So much for the background: it has to be said that Martin Luther wasn’t the first Protestant reformer. One need only think of Jan Hus, whose followers became the Hussites – and many cities in and around Bohemia celebrate him, Naumburg included. The problem for Hus – if problem one can call it – was that whilst he had the energy and passion to spread his view of Christianity, he could only do it through word of mouth. Books at the time were still hand written, made from hand-made vellum. No small undertaking, even in our day and age; back then a book was beyond being expensive. Thus the Church had their precious books and the understanding they contained – usually in that pan-cultural language, Latin. Thus it was that a figure such as Geert Groote from Deventer in Holland (a major city in those days, and part of the Hansa) could travel to Paris in 1355 and study there, whilst not knowing a word of French. There are more, of course, most of whom paid for their sins with the forgiveness that the Church had for such people. That is to say, none at all: they were burned at the stake. Groote himself was no reformer though, and died a natural death.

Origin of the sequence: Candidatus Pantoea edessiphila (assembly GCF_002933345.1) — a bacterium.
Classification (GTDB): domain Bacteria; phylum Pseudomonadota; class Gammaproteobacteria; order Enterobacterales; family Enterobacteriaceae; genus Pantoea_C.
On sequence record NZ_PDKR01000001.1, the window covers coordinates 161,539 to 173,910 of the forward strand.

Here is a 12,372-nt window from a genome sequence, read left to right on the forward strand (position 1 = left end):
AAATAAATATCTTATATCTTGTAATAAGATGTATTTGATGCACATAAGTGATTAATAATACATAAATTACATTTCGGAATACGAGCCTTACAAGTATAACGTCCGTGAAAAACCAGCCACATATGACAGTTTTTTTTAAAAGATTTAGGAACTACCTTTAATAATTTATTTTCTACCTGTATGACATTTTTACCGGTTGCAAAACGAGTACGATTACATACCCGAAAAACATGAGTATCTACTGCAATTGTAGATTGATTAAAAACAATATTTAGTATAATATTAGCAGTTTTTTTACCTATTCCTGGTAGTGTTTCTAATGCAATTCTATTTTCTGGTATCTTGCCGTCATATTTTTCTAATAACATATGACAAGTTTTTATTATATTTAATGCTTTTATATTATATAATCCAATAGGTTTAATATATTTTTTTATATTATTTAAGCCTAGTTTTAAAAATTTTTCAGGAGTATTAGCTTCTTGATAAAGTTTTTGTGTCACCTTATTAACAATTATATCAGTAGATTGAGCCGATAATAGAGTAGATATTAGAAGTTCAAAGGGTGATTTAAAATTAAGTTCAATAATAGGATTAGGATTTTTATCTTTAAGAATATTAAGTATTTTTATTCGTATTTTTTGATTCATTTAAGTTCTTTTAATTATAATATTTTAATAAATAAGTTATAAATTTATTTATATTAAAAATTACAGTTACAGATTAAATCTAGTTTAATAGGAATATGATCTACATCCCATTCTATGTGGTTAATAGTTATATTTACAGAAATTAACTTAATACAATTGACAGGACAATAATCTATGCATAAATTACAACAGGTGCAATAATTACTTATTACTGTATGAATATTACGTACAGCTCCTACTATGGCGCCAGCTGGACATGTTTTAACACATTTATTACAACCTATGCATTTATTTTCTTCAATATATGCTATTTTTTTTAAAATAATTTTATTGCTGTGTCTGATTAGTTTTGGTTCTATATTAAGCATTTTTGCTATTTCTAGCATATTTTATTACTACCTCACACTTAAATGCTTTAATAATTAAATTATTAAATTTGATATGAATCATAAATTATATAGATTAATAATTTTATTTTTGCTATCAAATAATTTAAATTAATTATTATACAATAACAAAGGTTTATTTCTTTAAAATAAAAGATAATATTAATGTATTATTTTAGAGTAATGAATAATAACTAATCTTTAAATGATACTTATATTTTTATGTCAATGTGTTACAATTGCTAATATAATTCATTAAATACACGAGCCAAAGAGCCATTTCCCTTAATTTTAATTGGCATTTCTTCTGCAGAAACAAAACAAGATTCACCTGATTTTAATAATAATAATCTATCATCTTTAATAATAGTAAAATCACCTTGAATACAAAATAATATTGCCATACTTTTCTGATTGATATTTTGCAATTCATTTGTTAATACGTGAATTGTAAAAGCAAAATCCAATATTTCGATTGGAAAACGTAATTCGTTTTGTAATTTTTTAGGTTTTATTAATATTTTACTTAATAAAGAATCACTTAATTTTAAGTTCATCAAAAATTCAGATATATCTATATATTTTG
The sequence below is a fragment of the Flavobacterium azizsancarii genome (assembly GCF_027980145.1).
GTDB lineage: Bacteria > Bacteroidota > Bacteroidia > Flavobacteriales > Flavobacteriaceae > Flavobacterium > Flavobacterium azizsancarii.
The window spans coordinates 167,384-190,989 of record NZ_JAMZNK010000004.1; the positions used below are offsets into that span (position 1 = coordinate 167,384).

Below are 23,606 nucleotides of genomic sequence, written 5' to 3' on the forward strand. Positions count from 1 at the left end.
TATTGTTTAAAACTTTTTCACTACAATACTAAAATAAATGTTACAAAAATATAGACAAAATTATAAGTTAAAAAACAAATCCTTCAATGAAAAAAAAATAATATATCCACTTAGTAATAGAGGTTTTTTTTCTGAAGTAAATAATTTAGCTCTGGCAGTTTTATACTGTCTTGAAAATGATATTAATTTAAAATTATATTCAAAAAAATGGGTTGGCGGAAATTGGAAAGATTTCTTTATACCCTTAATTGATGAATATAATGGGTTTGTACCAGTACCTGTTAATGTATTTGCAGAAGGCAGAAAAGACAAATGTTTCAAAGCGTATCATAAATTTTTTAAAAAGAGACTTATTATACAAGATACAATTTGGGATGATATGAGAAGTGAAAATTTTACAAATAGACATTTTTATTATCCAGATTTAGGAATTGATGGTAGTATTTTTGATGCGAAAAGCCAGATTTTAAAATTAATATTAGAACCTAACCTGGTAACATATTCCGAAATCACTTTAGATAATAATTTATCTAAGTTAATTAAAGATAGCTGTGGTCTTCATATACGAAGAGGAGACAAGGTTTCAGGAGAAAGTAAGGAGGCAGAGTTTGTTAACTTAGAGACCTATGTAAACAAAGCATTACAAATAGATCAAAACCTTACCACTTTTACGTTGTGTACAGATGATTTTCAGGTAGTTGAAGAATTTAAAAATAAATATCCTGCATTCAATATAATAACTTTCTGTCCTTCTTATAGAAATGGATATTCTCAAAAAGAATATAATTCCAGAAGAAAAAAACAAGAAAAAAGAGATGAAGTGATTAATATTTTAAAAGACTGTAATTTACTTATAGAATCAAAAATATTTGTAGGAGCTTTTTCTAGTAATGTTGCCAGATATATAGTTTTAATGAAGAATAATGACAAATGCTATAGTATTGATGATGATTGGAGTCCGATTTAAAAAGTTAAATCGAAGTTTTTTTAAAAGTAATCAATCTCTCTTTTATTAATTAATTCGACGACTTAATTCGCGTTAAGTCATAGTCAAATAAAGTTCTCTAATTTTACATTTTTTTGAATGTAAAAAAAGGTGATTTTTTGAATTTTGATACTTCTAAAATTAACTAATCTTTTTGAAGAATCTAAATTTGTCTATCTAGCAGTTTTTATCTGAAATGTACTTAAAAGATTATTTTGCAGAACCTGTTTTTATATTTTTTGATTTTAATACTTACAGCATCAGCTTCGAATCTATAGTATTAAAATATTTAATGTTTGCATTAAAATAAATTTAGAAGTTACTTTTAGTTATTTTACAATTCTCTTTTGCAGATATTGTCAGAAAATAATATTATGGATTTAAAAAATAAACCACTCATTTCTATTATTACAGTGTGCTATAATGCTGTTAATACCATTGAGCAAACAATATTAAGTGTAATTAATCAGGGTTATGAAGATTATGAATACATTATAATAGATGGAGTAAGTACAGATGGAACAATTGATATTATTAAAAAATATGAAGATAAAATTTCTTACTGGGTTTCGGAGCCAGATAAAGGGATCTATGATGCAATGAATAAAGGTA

King Wenceslaus decreed (in Kutná Hora) that the “Bohemian nation” would have three votes (instead of one) in University affairs, while the Bavarian, Saxon, and Polish “nations” would have only one vote in total. As a consequence, between five thousand and twenty thousand foreign doctors, masters, and students left Prague in 1409. This exodus resulted in the founding of the University of Leipzig, among others. Thus Charles University lost its international importance and became a strictly Czech school. The emigrants also spread news of the Bohemian “heresies” throughout the rest of Europe.

Wikipedia, Jan Hus

Thus it was that Protestantism was spread without books. The people themselves spread the word through this exodus.

Erasmus And Our Modern Times.

Frontespiece to Erasmus' work, printed and thus distributed freely across Europe.